The asset cushion many had is now gone. In the event of another major downturn, most would enter with a big funding deficit.

In 2007, the average funding level of the Milliman 100 list of the largest U.S. corporate defined benefit plans was 105.2%. It fell to 72.4% as of last August as aggregate assets declined, while aggregate liabilities rose.

Over the last five years especially, pensions funds have been challenged in trying to meet their expected investment rate of return, which on average for the Milliman 100 has declined to 7.8% in 2011 from 8.3% in 2007.

Some pension plan executives are stepping up to the challenges by embracing derisking strategies. Other plans should do so, as well as better optimize risk-and-return management.

The Indiana Public Retirement System, Indianapolis, for example, has adopted the lowest investment return assumption of any major public plan — 6.75%, — while the state bolstered its pension contribution.

Ford Motor Co. plans to reduce the risk of its pension plan by reallocating assets to 80% fixed income and 20% return-seeking assets.

General Motors Co. plans to offload $26 billion in pension liabilities and $29 billion in pension assets to Prudential Financial Inc. Although that would not improve its overall funding ratio, it would allow GM to concentrate resources on its more problematic pension assets and liabilities.

The State of Wisconsin Investment Board is implementing risk parity, a strategy that leverages its asset allocation to better manage risk rather than magnify return.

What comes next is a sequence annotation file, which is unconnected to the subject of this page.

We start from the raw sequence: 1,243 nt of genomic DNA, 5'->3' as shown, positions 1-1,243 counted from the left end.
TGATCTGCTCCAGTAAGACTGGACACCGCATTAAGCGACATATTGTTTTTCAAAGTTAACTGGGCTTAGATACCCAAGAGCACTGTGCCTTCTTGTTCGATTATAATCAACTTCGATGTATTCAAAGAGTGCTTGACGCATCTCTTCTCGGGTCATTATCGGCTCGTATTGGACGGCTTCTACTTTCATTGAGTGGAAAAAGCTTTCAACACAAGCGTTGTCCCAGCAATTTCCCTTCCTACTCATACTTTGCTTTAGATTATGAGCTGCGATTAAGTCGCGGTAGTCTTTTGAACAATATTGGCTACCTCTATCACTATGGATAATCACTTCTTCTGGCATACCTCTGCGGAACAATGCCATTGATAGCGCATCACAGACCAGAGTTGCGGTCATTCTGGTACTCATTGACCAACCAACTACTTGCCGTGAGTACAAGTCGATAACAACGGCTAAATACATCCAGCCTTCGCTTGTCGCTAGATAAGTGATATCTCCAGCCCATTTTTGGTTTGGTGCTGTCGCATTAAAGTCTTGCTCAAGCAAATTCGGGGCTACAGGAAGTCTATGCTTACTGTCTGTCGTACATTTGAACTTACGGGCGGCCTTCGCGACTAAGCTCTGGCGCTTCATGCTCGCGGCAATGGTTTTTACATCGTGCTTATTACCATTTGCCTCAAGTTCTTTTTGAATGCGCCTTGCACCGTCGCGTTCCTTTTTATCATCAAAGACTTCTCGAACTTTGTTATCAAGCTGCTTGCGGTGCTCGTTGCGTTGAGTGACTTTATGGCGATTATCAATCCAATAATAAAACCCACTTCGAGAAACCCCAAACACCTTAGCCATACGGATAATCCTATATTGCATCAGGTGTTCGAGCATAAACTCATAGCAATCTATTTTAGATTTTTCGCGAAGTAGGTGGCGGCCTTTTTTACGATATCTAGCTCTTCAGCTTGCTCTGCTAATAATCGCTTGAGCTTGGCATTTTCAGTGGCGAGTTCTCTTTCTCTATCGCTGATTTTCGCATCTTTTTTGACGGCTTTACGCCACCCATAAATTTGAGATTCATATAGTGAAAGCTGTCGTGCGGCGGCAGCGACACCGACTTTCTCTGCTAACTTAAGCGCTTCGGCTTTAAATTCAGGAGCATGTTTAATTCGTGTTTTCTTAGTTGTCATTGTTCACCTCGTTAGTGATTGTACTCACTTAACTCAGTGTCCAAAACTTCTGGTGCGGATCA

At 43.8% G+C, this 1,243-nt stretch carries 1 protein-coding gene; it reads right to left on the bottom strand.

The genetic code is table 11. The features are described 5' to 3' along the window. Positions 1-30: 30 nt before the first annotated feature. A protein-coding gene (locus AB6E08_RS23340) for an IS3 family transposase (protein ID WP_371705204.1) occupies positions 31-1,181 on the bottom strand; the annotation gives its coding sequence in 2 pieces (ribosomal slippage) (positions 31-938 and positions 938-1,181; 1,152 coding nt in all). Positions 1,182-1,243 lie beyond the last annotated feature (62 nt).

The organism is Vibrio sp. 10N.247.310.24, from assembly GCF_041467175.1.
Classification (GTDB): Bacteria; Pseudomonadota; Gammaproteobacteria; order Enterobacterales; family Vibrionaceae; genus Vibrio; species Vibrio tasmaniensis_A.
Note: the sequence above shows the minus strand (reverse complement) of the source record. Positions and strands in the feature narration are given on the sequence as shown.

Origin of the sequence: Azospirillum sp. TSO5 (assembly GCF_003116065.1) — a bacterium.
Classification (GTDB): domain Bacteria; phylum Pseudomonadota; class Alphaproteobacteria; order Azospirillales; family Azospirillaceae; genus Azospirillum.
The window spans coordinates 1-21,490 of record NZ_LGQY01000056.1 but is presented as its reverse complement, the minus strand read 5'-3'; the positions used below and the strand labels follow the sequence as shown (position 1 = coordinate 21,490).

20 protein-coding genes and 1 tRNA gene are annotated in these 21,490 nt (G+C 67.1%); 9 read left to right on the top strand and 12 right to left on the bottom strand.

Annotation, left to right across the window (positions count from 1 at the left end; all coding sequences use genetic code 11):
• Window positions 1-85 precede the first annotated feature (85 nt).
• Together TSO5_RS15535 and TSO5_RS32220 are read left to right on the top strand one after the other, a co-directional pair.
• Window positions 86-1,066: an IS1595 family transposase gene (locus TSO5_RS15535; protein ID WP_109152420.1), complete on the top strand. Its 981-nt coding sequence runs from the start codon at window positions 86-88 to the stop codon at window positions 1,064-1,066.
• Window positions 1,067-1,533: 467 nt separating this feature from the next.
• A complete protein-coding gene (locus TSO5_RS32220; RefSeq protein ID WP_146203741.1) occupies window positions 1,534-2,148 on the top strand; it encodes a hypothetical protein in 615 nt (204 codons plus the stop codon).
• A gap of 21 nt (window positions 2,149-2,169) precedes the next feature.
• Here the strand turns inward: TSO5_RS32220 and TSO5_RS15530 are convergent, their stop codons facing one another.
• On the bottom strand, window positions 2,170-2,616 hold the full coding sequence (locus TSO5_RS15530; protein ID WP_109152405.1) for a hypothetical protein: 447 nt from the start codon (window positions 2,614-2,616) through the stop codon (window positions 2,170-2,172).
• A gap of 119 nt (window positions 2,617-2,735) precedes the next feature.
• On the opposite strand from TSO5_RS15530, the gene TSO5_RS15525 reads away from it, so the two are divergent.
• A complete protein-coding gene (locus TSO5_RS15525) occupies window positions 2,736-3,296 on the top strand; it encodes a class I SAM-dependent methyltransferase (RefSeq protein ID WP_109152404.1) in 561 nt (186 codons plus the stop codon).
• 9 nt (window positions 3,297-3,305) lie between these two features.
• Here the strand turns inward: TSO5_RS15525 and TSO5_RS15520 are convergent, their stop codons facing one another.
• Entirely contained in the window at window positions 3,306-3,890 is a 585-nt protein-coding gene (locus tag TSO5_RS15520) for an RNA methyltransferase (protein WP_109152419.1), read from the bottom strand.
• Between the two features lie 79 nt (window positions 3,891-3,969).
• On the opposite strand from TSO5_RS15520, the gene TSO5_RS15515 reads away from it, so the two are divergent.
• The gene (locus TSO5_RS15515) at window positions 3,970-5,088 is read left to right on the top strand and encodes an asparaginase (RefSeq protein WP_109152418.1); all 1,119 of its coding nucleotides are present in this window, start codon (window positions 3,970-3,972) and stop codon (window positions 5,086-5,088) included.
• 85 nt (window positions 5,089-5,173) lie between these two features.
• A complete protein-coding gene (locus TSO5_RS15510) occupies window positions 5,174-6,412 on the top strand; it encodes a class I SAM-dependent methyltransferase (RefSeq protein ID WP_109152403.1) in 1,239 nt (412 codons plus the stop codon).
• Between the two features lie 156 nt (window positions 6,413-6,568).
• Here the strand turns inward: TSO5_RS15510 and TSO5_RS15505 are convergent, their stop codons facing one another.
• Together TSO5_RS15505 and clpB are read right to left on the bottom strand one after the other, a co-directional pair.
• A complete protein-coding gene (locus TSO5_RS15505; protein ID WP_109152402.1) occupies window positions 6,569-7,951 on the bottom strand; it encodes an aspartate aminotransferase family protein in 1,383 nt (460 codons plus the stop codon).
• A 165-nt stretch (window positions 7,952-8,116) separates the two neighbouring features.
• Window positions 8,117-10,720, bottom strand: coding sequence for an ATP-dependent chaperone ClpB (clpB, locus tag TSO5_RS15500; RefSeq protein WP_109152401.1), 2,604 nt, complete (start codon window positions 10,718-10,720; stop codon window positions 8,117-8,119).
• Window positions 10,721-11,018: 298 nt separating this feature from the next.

Even in securities lending, programs have dampened ambitions, limiting income to only intrinsic value after many ran into trouble trying to drive income by investing collateral in higher returning, riskier assets.

Fees have come under pressure as well. In defined contributions plans, for example, the Department of Labor has adopted fee disclosures that aid 401(k) sponsors.

In hedge funds, the 2-and-20 fee model is breaking down in the face of modest performance since 2010, and especially this year in competition with traditional long-only management, as U.S. stock indexes returns have soared into the midteens.

Pension funds should be better at reducing unsystematic risk — especially in alternative investments as their allocations rise — by demanding more transparency, liquidity, control and customization, qualities generally lacking before the financial market crisis. This change could strengthen investment returns, due diligence and risk management.

While pension officials can do much more to strengthen their plans, the long-term sustainability of the plans ultimately depends on stable and favorable markets. Continuing low interest rates, for example, have daunted some efforts to use liability-driven investing to stabilize funding levels in recent years, although some funds have employed it with success.

But reducing risk alone, no matter how successful, isn't enough for underfunded plans. They need to invest in growth-seeking investments to bolster assets to improve funding.

Policymakers, whether led by a new Romney or a re-elected Obama administration, must put forward policies that improve the nation's fiscal condition and encourage economic and employment growth. Such policies would promote favorable interest rates and investment markets, and better secure and grow retirement income.

Failing that, they will face weaker retirement systems, both defined benefit and defined contribution, resulting in more dependency on the federal government, which isn't capable of managing a sustainable pension system. n

This article originally appeared in the October 29, 2012 print issue as, "Not just sitting ducks".